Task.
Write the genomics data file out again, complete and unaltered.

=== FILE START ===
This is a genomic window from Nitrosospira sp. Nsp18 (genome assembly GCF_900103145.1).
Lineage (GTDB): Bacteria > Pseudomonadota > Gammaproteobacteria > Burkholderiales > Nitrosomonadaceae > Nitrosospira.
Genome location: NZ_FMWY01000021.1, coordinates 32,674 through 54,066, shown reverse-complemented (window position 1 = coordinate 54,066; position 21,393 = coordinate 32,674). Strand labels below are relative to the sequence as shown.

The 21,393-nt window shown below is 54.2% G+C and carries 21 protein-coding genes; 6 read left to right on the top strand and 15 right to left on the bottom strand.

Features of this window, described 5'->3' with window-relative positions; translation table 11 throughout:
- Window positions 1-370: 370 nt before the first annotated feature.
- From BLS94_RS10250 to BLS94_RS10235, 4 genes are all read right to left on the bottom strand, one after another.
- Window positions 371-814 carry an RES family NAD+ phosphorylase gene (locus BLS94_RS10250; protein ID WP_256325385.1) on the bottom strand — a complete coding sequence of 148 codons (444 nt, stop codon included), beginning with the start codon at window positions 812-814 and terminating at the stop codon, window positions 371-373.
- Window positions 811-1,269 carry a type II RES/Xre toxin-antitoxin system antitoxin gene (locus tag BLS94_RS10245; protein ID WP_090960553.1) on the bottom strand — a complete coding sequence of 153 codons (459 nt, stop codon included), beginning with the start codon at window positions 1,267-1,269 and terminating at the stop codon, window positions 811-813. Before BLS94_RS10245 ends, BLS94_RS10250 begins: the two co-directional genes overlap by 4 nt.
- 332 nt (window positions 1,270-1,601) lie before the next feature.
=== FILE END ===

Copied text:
This is a genomic window from Nitrosospira sp. Nsp18 (genome assembly GCF_900103145.1).
Lineage (GTDB): Bacteria > Pseudomonadota > Gammaproteobacteria > Burkholderiales > Nitrosomonadaceae > Nitrosospira.
Genome location: NZ_FMWY01000021.1, coordinates 32,674 through 54,066, shown reverse-complemented (window position 1 = coordinate 54,066; position 21,393 = coordinate 32,674). Strand labels below are relative to the sequence as shown.

The 21,393-nt window shown below is 54.2% G+C and carries 21 protein-coding genes; 6 read left to right on the top strand and 15 right to left on the bottom strand.

Features of this window, described 5'->3' with window-relative positions; translation table 11 throughout:
- Window positions 1-370: 370 nt before the first annotated feature.
- From BLS94_RS10250 to BLS94_RS10235, 4 genes are all read right to left on the bottom strand, one after another.
- Window positions 371-814 carry an RES family NAD+ phosphorylase gene (locus BLS94_RS10250; protein ID WP_256325385.1) on the bottom strand — a complete coding sequence of 148 codons (444 nt, stop codon included), beginning with the start codon at window positions 812-814 and terminating at the stop codon, window positions 371-373.
- Window positions 811-1,269 carry a type II RES/Xre toxin-antitoxin system antitoxin gene (locus tag BLS94_RS10245; protein ID WP_090960553.1) on the bottom strand — a complete coding sequence of 153 codons (459 nt, stop codon included), beginning with the start codon at window positions 1,267-1,269 and terminating at the stop codon, window positions 811-813. Before BLS94_RS10245 ends, BLS94_RS10250 begins: the two co-directional genes overlap by 4 nt.
- 332 nt (window positions 1,270-1,601) lie before the next feature.